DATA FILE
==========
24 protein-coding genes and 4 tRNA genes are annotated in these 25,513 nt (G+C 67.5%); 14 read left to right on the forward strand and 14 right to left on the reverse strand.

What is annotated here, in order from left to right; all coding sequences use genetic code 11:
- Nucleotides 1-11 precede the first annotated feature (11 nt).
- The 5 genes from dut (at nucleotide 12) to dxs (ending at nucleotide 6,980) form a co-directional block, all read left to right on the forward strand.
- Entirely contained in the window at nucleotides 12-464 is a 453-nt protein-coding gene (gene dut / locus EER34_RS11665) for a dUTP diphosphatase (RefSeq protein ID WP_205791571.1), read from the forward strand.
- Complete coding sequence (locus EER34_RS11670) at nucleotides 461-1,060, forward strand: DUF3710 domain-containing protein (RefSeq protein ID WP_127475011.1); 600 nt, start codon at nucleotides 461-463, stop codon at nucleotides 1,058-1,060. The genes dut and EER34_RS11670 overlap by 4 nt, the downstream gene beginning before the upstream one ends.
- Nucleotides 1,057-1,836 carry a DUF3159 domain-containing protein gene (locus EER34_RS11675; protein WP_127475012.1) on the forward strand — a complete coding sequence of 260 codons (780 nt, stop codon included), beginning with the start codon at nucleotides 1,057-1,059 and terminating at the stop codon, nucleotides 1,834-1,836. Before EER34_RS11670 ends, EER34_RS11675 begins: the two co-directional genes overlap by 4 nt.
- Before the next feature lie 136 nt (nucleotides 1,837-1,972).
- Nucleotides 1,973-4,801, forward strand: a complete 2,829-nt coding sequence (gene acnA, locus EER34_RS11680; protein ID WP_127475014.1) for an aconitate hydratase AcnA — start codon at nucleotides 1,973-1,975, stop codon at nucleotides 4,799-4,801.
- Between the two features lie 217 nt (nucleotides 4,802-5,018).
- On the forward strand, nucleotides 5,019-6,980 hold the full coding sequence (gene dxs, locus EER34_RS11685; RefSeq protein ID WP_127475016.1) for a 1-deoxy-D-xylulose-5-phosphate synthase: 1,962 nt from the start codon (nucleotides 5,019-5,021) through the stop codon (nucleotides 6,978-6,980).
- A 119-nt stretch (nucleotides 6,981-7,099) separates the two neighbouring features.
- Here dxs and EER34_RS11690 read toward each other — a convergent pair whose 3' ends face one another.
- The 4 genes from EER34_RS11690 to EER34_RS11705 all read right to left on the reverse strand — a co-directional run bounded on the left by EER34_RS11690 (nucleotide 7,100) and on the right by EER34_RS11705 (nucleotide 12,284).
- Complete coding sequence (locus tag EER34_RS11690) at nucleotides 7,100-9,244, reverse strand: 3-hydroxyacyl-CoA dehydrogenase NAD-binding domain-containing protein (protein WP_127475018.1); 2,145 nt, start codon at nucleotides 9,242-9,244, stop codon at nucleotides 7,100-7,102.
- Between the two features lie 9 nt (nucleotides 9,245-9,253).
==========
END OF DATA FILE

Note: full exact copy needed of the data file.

24 protein-coding genes and 4 tRNA genes are annotated in these 25,513 nt (G+C 67.5%); 14 read left to right on the forward strand and 14 right to left on the reverse strand.

What is annotated here, in order from left to right; all coding sequences use genetic code 11:
- Nucleotides 1-11 precede the first annotated feature (11 nt).
- The 5 genes from dut (at nucleotide 12) to dxs (ending at nucleotide 6,980) form a co-directional block, all read left to right on the forward strand.
- Entirely contained in the window at nucleotides 12-464 is a 453-nt protein-coding gene (gene dut / locus EER34_RS11665) for a dUTP diphosphatase (RefSeq protein ID WP_205791571.1), read from the forward strand.
- Complete coding sequence (locus EER34_RS11670) at nucleotides 461-1,060, forward strand: DUF3710 domain-containing protein (RefSeq protein ID WP_127475011.1); 600 nt, start codon at nucleotides 461-463, stop codon at nucleotides 1,058-1,060. The genes dut and EER34_RS11670 overlap by 4 nt, the downstream gene beginning before the upstream one ends.
- Nucleotides 1,057-1,836 carry a DUF3159 domain-containing protein gene (locus EER34_RS11675; protein WP_127475012.1) on the forward strand — a complete coding sequence of 260 codons (780 nt, stop codon included), beginning with the start codon at nucleotides 1,057-1,059 and terminating at the stop codon, nucleotides 1,834-1,836. Before EER34_RS11670 ends, EER34_RS11675 begins: the two co-directional genes overlap by 4 nt.
- Before the next feature lie 136 nt (nucleotides 1,837-1,972).
- Nucleotides 1,973-4,801, forward strand: a complete 2,829-nt coding sequence (gene acnA, locus EER34_RS11680; protein ID WP_127475014.1) for an aconitate hydratase AcnA — start codon at nucleotides 1,973-1,975, stop codon at nucleotides 4,799-4,801.
- Between the two features lie 217 nt (nucleotides 4,802-5,018).
- On the forward strand, nucleotides 5,019-6,980 hold the full coding sequence (gene dxs, locus EER34_RS11685; RefSeq protein ID WP_127475016.1) for a 1-deoxy-D-xylulose-5-phosphate synthase: 1,962 nt from the start codon (nucleotides 5,019-5,021) through the stop codon (nucleotides 6,978-6,980).
- A 119-nt stretch (nucleotides 6,981-7,099) separates the two neighbouring features.
- Here dxs and EER34_RS11690 read toward each other — a convergent pair whose 3' ends face one another.
- The 4 genes from EER34_RS11690 to EER34_RS11705 all read right to left on the reverse strand — a co-directional run bounded on the left by EER34_RS11690 (nucleotide 7,100) and on the right by EER34_RS11705 (nucleotide 12,284).
- Complete coding sequence (locus tag EER34_RS11690) at nucleotides 7,100-9,244, reverse strand: 3-hydroxyacyl-CoA dehydrogenase NAD-binding domain-containing protein (protein WP_127475018.1); 2,145 nt, start codon at nucleotides 9,242-9,244, stop codon at nucleotides 7,100-7,102.
- Between the two features lie 9 nt (nucleotides 9,245-9,253).